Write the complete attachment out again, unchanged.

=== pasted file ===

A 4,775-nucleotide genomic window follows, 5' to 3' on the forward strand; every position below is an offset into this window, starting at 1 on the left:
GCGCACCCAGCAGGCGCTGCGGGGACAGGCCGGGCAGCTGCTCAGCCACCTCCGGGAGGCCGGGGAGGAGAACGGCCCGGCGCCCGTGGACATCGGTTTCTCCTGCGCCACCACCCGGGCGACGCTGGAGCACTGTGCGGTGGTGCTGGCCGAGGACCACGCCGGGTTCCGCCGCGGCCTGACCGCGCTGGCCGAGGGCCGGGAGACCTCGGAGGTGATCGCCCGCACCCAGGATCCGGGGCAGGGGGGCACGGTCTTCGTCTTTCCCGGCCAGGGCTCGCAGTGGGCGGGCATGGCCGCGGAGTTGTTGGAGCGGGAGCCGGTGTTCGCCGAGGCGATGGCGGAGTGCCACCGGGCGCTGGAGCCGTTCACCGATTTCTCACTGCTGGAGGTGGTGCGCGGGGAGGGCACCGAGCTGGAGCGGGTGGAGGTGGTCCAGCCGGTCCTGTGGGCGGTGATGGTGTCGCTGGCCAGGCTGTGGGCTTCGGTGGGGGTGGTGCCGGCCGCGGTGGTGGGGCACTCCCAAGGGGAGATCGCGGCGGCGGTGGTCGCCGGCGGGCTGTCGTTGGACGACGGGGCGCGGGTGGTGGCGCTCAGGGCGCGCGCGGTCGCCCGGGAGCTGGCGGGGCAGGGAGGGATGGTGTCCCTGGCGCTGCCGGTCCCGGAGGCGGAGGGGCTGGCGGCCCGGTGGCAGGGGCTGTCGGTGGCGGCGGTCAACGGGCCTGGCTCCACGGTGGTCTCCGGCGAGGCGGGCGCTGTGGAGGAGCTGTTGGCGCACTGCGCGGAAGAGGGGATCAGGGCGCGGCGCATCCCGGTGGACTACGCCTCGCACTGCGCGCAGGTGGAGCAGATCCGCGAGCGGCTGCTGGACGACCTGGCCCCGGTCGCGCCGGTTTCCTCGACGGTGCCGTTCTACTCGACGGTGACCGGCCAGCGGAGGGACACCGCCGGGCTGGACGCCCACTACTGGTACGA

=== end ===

A 4,775-nucleotide genomic window follows, 5' to 3' on the forward strand; every position below is an offset into this window, starting at 1 on the left:
GCGCACCCAGCAGGCGCTGCGGGGACAGGCCGGGCAGCTGCTCAGCCACCTCCGGGAGGCCGGGGAGGAGAACGGCCCGGCGCCCGTGGACATCGGTTTCTCCTGCGCCACCACCCGGGCGACGCTGGAGCACTGTGCGGTGGTGCTGGCCGAGGACCACGCCGGGTTCCGCCGCGGCCTGACCGCGCTGGCCGAGGGCCGGGAGACCTCGGAGGTGATCGCCCGCACCCAGGATCCGGGGCAGGGGGGCACGGTCTTCGTCTTTCCCGGCCAGGGCTCGCAGTGGGCGGGCATGGCCGCGGAGTTGTTGGAGCGGGAGCCGGTGTTCGCCGAGGCGATGGCGGAGTGCCACCGGGCGCTGGAGCCGTTCACCGATTTCTCACTGCTGGAGGTGGTGCGCGGGGAGGGCACCGAGCTGGAGCGGGTGGAGGTGGTCCAGCCGGTCCTGTGGGCGGTGATGGTGTCGCTGGCCAGGCTGTGGGCTTCGGTGGGGGTGGTGCCGGCCGCGGTGGTGGGGCACTCCCAAGGGGAGATCGCGGCGGCGGTGGTCGCCGGCGGGCTGTCGTTGGACGACGGGGCGCGGGTGGTGGCGCTCAGGGCGCGCGCGGTCGCCCGGGAGCTGGCGGGGCAGGGAGGGATGGTGTCCCTGGCGCTGCCGGTCCCGGAGGCGGAGGGGCTGGCGGCCCGGTGGCAGGGGCTGTCGGTGGCGGCGGTCAACGGGCCTGGCTCCACGGTGGTCTCCGGCGAGGCGGGCGCTGTGGAGGAGCTGTTGGCGCACTGCGCGGAAGAGGGGATCAGGGCGCGGCGCATCCCGGTGGACTACGCCTCGCACTGCGCGCAGGTGGAGCAGATCCGCGAGCGGCTGCTGGACGACCTGGCCCCGGTCGCGCCGGTTTCCTCGACGGTGCCGTTCTACTCGACGGTGACCGGCCAGCGGAGGGACACCGCCGGGCTGGACGCCCACTACTGGTACGA